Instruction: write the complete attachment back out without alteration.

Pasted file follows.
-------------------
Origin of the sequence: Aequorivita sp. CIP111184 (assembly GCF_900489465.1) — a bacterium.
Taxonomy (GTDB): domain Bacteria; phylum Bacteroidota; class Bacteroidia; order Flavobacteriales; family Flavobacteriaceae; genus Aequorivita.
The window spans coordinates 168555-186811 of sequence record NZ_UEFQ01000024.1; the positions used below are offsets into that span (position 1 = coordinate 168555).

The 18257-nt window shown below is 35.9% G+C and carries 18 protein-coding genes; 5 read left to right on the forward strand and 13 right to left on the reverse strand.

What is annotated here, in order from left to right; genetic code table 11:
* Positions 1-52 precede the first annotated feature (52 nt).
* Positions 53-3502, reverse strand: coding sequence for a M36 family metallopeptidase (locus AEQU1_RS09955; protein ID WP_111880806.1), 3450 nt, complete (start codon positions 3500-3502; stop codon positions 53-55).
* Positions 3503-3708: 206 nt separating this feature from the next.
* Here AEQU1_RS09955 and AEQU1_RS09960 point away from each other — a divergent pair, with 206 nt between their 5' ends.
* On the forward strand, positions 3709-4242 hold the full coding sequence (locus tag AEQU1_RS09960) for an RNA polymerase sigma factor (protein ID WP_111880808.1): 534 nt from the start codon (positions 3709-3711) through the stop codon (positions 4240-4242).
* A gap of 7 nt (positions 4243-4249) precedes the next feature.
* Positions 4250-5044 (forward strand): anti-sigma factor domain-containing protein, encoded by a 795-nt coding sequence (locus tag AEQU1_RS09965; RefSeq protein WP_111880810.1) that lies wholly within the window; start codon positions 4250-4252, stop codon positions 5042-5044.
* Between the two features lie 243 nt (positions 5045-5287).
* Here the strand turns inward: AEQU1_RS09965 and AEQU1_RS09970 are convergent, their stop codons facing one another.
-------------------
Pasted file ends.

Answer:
Origin of the sequence: Aequorivita sp. CIP111184 (assembly GCF_900489465.1) — a bacterium.
Taxonomy (GTDB): domain Bacteria; phylum Bacteroidota; class Bacteroidia; order Flavobacteriales; family Flavobacteriaceae; genus Aequorivita.
The window spans coordinates 168555-186811 of sequence record NZ_UEFQ01000024.1; the positions used below are offsets into that span (position 1 = coordinate 168555).

The 18257-nt window shown below is 35.9% G+C and carries 18 protein-coding genes; 5 read left to right on the forward strand and 13 right to left on the reverse strand.

What is annotated here, in order from left to right; genetic code table 11:
* Positions 1-52 precede the first annotated feature (52 nt).
* Positions 53-3502, reverse strand: coding sequence for a M36 family metallopeptidase (locus AEQU1_RS09955; protein ID WP_111880806.1), 3450 nt, complete (start codon positions 3500-3502; stop codon positions 53-55).
* Positions 3503-3708: 206 nt separating this feature from the next.
* Here AEQU1_RS09955 and AEQU1_RS09960 point away from each other — a divergent pair, with 206 nt between their 5' ends.
* On the forward strand, positions 3709-4242 hold the full coding sequence (locus tag AEQU1_RS09960) for an RNA polymerase sigma factor (protein ID WP_111880808.1): 534 nt from the start codon (positions 3709-3711) through the stop codon (positions 4240-4242).
* A gap of 7 nt (positions 4243-4249) precedes the next feature.
* Positions 4250-5044 (forward strand): anti-sigma factor domain-containing protein, encoded by a 795-nt coding sequence (locus tag AEQU1_RS09965; RefSeq protein WP_111880810.1) that lies wholly within the window; start codon positions 4250-4252, stop codon positions 5042-5044.
* Between the two features lie 243 nt (positions 5045-5287).
* Here the strand turns inward: AEQU1_RS09965 and AEQU1_RS09970 are convergent, their stop codons facing one another.